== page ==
It’s not a foregone conclusion that you’ll be successful in securing grants any time you write proposals or applications to trusts, foundations, lottery or any other funder. However hard you tried, your project proposal is likely to be rejected on many occasions.

You must exercise enough caution to prevent your proposals from failing to win grants. Please, be aware of those pitfalls that can result in your proposals or applications being turned down and guard against them.

Funders do have nice ways of rejecting proposals. They will write to say, “We received very many good applications more than we could fund. Competition for funds was very strong and we had to make very difficult decisions”.

Your goal must be to strive and beat the competition to win the grant! Common mistakes like submitting incomplete application forms, poor presentations and requesting funding outside the limit of funders can make your applications to fail.

Here are 17 basic mistakes that can result in your proposals and applications being rejected by funders. Try and avoid them when planning, preparing, writing and submitting grant proposals and applications to funders.

1. Your application will fail to win grants if it does not fit in well with the funding guidelines, criteria and priority of the funder you are submitting the proposal to.

Take the example of a funder who has written in its funding guidelines that it funds projects that improve education in primary schools. Then you send an application to this particular funder seeking grants for a literacy support project for older people. Your application did not take notice of the funder’s priority and therefore will be turned down.

2. When you do not show that the project you are seeking money for, is related to, or fits in well with what your organisation does, your project will
fail. For example, your charity was set up to provide services and support to children and young people in a particular town.

Then, in your proposal to this particular funder you are asking for grants to reduce isolation for older people. This project is not related to what you do
as an organisation unless you can prove that the project is for young people to work with older people.

3. You will fail to win grants if you submit incomplete applications. This can happen if you forgot to include details of contact persons, dates, addresses or other information as required on the application form.

If you fail to answer a question on the application form, just because you think it’s not necessary, too difficult or for lack of time, your application is
incomplete and will not be successful.

4. Another mistake that can make your proposal or application to fail is when you do not show the link between your project and the stated interest of the funder you are approaching.

Say how your organisation’s mission fits in well with the funder’s goal for funding? Showing this link clearly is very critical to your application being successful.

5. When you ask for more money than the funder gives, your proposal will fail to win the grant. This is a grievous mistake that can only happen if you do not read the instructions that funders send out to you.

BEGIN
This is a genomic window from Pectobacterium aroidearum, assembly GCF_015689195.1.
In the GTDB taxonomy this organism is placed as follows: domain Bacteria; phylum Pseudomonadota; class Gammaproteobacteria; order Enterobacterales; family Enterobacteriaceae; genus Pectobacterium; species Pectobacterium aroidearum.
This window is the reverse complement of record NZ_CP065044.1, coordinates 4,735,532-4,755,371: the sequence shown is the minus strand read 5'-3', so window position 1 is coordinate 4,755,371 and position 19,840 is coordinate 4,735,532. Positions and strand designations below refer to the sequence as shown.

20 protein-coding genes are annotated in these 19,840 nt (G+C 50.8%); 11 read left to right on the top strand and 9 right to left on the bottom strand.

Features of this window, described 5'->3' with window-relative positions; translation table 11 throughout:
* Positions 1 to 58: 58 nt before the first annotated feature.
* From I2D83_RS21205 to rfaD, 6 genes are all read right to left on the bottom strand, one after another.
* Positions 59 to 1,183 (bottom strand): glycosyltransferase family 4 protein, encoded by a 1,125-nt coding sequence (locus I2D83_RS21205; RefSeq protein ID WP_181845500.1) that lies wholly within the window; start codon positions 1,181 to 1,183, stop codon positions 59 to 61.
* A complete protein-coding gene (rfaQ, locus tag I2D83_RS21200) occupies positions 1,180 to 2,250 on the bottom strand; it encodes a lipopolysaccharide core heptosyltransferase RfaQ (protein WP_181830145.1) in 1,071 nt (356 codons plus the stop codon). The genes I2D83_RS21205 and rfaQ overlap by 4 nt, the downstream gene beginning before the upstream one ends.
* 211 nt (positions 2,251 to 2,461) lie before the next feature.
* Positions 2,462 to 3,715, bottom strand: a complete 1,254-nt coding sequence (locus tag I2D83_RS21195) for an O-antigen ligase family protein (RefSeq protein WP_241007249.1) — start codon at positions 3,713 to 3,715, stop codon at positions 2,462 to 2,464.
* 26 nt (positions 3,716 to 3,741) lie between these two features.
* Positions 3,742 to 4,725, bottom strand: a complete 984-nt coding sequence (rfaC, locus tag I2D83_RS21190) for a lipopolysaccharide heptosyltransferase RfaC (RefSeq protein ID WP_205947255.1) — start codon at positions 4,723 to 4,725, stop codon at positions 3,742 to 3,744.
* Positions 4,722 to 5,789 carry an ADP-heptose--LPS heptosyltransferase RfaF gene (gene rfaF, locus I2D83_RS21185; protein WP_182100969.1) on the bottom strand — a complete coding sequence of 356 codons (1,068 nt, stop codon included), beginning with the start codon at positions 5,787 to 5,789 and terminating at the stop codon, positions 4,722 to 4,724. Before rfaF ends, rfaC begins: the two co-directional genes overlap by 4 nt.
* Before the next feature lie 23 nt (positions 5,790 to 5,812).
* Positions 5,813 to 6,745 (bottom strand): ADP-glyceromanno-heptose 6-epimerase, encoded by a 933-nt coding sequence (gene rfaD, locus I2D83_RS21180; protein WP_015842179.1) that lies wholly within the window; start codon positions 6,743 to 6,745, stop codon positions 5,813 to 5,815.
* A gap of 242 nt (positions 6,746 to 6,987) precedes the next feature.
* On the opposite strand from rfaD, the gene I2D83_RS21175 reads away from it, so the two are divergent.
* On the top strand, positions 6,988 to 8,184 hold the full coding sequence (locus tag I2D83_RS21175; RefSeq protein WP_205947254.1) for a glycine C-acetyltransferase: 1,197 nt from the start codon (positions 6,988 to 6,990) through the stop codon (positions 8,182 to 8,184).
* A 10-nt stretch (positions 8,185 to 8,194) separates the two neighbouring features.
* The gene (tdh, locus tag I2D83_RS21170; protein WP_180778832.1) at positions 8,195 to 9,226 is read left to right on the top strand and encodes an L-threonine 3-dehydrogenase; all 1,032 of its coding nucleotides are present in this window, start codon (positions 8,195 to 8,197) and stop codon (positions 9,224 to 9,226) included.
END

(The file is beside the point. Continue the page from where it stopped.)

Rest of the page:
Let’s say that a funder writes in its guidelines that the grant amounts it will award during this funding round are between £5,000 and £10,000. In your proposal or application, you are asking for £12,000 to run your project. This is more than the funder can give. Obviously you will not be successful.

You will also fail to win grants if you do not present an honest budget with your proposal or present a realistic request for funding in relation to your charity’s turnover.

Here is another example. In your current proposal you are asking for £30,000 for this particular project that will last for one year.

However, in the last financial year, your total annual turnover was just £15,000. This is half the amount you are requesting from this one funder.

Why this sudden and big leap?

6. Most trusts will fund projects in a particular town, district or region. Your proposal will fail if your organisation is not within the geographical area that the funder says it awards grants.

For example, if a funder says it funds projects in Mandy City and your project beneficiaries and non-profit work is in Brinton. Do not expect to be awarded the grant.

7. Your application will fail if it does not tell whoever reads the proposal anything about the problem or need you are addressing. Use your need statement to educate the funder about the deprivation, inequality or gap preventing your target population from attaining their potential. Then call for an action to help them.

8. When you fail to tell a funder why your organisation is the one to be funded to undertake the project, your proposal will be turned down. Make sure your application is very clear about your group’s extensive track record in supporting project users.

That your charity is well-established, understands the needs of service users better that all other groups and are in the best position to help users gain from a project like the one you are proposing.

9. Clearly show what difference your project will make to beneficiaries to avoid your proposal or application being rejected. Funders are impressed if your projects concentrate on making a difference in the lives of service users rather than on your own charity or community group.